A Journey of Recovery From Postpartum OCD


Healing: such a small word for such a huge accomplishment.

Healing starts with a moment — one moment in which you realize you were able to focus on something other than obsessive-compulsive disorder (OCD) for just a second. That moment gives you a glimmer of hope. A glimmer of normalcy, a glimmer of what life can be again. That glimmer drives you, it encourages you.

You keep going, keep fighting, keep wishing, keep searching, keep praying for relief. Full recovery seems elusive, but now it is your journey, your mission. The more you try to rush it, the further away it seems. So you keep doing everything you know to get better. Reach out to friends. Ask family for support. Take medication. Go to therapy. You are a perfectionist following all of the rules put in place for recovery, but why is it taking so long?

Then, when you least expect it, like when you fall in love… it comes. Sweet relief begins to wash over you. The harder days are less hard. The bad days are fewer and farther between. You begin to recognize yourself, the “real” you begins to emerge again. You slowly begin to build the trust back up with yourself, but you aren’t so quick to forgive the brain you feel betrayed you. The “old you” begins to come back, but it has also transformed.

You are now wiser, more understanding, more aware of yourself and others. You feel deeper and love stronger. Empathy and compassion flow out of you. Every stigma you used to have toward mental illness has become something you now want to help others fight against. You don’t take one laugh, one “I love you” or one smile for granted. You’ve discovered a new side of yourself you never knew existed, a side which might have never been without OCD.

You’re different, but very much the same. Laughter comes easily. Beauty can be seen in the littlest things. The darkness that used to rule your life has subsided and you can enjoy the sunshine again. The rollercoaster you’ve been on for months is over. The uncertainty has disappeared, you now feel safe.

You feel safe with yourself, your children, your life. You can now with full certainty distinguish between the thoughts of OCD and the thoughts which are the “true you.”

At first, you cling to your recovery like a life vest in the ocean. You fear letting go, getting sucked back into the obsessions, the thoughts, the fears. Your new thoughts are calculated and precise. For a while, you may worry OCD will never truly lose its grip on you, healing takes a huge leap of faith. But I promise freedom will come. Complete freedom and recovery are possible.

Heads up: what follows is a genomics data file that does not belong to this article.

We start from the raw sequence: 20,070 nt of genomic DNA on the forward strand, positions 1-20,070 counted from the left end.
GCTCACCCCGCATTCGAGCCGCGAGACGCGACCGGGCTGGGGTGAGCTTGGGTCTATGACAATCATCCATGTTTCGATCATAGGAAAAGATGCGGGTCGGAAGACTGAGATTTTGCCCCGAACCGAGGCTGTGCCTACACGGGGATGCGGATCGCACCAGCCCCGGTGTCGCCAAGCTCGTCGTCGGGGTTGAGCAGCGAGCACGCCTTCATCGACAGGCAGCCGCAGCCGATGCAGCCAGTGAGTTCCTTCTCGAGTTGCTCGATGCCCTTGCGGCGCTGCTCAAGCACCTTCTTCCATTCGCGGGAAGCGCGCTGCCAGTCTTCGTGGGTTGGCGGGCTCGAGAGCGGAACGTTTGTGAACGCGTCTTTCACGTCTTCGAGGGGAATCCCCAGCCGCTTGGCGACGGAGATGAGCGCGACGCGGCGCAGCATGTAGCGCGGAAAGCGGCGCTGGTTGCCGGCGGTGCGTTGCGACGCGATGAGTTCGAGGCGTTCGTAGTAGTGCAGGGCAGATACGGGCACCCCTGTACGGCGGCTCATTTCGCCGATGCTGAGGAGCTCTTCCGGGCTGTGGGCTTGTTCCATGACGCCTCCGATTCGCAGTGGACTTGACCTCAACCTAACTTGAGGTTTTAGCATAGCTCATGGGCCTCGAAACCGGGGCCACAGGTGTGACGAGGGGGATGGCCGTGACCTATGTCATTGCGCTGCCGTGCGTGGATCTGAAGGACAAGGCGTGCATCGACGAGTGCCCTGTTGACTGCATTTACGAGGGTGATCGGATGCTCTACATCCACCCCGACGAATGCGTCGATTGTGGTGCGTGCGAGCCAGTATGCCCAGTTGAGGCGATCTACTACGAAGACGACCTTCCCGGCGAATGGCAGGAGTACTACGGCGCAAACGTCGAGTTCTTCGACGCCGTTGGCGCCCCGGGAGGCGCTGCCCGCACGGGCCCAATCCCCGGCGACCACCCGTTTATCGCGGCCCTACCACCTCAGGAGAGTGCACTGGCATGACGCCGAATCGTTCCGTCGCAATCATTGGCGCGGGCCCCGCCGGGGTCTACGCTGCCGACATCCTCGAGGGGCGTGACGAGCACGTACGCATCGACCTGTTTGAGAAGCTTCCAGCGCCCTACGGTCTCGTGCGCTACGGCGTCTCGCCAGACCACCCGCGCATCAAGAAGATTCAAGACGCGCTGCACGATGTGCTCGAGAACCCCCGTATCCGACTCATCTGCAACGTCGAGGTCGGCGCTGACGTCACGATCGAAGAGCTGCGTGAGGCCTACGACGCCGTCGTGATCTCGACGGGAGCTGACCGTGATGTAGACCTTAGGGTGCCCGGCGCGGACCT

Recovery from OCD takes time; it doesn’t occur overnight. OCD is traumatizing, it takes mental and physical stamina you never knew you had. It takes your mind to agonizing lows and places fear into the most mundane circumstances.

Once you climb out, once recovery is firmly in your grip, you walk. Keep walking and for a while don’t look back. Place distance between yourself and your thoughts, your fears, your obsessions. Enjoy the peace, the love, the serenity. Allow yourself to take a break, a true break. Lay in your bed thoughtless. Play with your children carefree. Laugh so hard it hurts. Enjoy your family. Enjoy your life.

Don’t allow OCD to “win.” Don’t let yourself hold a grudge over your journey; learn from it. Learn that these thoughts affected you so much because you love so hard and care so deeply. Learn that you are highly sensitive to right and wrong, and know it’s OK. Learn that you love your children so much, you set up mental and physical barriers to protect them (even if it meant protecting them from you.) You sensed danger and you sacrificed your sanity for it, but now you know you don’t have to do that anymore.

You can protect your children in different ways. You can see danger, but don’t need to obsess over it. You can have a “bad” thought, but that doesn’t define your character.

OCD wants you to believe you should be small and fear; the truth is you are great and fierce!

Keep fighting mommas, your recovery is in reach.

Chels

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Thinkstock photo by Marili Forastieri.


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